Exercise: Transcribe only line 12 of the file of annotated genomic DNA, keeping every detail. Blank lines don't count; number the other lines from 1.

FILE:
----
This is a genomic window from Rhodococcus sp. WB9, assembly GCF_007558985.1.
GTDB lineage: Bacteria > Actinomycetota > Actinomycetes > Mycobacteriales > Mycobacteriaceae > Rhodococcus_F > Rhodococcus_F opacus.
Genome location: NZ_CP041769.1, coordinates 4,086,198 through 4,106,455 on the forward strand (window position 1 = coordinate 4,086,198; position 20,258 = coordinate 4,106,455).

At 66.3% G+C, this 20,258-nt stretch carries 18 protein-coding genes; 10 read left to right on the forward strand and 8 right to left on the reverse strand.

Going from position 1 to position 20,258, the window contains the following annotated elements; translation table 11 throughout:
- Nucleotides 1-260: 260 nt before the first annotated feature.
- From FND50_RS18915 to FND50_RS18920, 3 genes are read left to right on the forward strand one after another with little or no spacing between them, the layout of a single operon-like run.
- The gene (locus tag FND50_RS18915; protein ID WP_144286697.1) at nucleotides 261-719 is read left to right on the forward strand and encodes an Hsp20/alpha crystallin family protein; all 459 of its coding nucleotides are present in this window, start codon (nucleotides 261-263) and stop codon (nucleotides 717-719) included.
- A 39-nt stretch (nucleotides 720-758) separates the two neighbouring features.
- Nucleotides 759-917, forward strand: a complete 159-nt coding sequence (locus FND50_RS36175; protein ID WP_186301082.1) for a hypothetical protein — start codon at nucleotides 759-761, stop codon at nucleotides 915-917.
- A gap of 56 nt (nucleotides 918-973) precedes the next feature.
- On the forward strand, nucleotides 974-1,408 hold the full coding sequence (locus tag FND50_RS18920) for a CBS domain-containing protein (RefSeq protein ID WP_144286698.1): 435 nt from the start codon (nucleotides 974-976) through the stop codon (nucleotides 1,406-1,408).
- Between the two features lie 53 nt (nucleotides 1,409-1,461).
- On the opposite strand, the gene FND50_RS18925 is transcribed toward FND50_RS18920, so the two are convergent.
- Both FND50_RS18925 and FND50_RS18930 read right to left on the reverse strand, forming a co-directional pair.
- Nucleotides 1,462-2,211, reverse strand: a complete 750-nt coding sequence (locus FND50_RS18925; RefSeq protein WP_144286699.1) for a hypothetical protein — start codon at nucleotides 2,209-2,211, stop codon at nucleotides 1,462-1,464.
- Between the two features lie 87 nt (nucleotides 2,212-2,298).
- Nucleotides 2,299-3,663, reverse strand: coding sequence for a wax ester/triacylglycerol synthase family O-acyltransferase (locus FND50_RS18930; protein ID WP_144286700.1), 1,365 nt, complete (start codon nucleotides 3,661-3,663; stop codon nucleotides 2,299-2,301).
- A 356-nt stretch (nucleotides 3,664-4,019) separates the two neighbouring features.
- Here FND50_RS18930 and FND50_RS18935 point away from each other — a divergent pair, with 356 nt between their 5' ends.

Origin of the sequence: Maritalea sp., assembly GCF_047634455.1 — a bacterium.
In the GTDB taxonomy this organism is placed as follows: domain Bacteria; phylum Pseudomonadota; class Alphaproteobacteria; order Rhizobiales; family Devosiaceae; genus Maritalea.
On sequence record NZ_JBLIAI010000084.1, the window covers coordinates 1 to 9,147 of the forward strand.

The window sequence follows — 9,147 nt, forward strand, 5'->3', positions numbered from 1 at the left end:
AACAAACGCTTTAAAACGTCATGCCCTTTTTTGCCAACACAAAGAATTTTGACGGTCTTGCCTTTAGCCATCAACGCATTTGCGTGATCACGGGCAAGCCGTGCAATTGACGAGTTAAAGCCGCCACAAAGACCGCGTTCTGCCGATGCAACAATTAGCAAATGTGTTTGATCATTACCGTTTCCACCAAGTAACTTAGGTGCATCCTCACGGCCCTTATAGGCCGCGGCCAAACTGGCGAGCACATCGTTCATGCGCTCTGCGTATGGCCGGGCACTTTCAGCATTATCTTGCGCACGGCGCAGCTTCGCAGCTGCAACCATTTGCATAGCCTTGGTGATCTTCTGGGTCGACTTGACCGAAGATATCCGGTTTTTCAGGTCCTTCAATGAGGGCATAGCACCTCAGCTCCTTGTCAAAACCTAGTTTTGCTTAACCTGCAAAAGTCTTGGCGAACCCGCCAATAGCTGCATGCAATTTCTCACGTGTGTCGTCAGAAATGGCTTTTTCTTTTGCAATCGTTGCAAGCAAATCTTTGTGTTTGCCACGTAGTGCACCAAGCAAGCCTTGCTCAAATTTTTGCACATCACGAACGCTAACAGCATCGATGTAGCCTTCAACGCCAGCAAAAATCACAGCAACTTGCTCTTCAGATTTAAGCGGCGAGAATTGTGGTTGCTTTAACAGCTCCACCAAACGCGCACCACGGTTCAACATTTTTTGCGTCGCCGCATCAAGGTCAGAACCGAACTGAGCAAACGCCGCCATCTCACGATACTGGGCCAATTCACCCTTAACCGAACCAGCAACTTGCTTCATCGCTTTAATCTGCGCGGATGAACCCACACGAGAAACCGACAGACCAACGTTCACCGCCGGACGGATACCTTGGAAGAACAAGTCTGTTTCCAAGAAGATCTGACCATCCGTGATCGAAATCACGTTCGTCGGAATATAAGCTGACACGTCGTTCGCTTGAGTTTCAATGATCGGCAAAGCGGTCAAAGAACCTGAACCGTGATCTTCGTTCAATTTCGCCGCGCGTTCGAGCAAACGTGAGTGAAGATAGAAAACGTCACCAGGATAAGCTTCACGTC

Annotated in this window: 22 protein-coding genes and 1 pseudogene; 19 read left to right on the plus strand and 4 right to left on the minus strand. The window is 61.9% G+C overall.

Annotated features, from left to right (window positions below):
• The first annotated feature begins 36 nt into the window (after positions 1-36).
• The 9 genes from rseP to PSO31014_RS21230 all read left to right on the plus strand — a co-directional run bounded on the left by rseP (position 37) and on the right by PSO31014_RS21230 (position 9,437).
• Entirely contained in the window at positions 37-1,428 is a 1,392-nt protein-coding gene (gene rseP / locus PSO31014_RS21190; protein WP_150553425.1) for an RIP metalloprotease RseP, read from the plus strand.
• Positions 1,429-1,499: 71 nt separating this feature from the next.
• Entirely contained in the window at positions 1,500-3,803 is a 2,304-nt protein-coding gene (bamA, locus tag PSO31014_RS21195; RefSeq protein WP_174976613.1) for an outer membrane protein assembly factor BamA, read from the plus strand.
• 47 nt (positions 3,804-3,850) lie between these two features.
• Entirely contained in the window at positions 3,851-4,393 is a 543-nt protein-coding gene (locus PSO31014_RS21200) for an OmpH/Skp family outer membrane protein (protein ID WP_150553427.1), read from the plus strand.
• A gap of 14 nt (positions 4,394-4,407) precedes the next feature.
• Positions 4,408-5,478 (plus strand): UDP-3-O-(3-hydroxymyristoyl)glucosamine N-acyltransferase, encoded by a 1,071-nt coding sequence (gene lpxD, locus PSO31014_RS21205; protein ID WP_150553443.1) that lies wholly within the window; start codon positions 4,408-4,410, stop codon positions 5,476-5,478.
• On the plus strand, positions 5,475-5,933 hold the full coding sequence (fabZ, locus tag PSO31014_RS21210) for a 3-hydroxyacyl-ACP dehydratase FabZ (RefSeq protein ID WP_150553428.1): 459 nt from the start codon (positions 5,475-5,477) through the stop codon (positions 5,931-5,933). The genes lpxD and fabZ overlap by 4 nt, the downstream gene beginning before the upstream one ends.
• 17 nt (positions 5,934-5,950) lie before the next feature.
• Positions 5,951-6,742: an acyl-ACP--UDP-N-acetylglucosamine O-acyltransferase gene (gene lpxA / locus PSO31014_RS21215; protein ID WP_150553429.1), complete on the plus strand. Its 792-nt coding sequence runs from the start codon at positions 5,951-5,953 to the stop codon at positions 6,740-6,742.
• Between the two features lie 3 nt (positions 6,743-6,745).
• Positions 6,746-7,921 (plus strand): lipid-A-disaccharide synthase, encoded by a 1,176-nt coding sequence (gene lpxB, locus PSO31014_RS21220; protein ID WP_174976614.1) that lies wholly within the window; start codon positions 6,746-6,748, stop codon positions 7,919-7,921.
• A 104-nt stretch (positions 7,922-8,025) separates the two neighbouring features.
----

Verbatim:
- On the forward strand, nucleotides 974-1,408 hold the full coding sequence (locus tag FND50_RS18920) for a CBS domain-containing protein (RefSeq protein ID WP_144286698.1): 435 nt from the start codon (nucleotides 974-976) through the stop codon (nucleotides 1,406-1,408).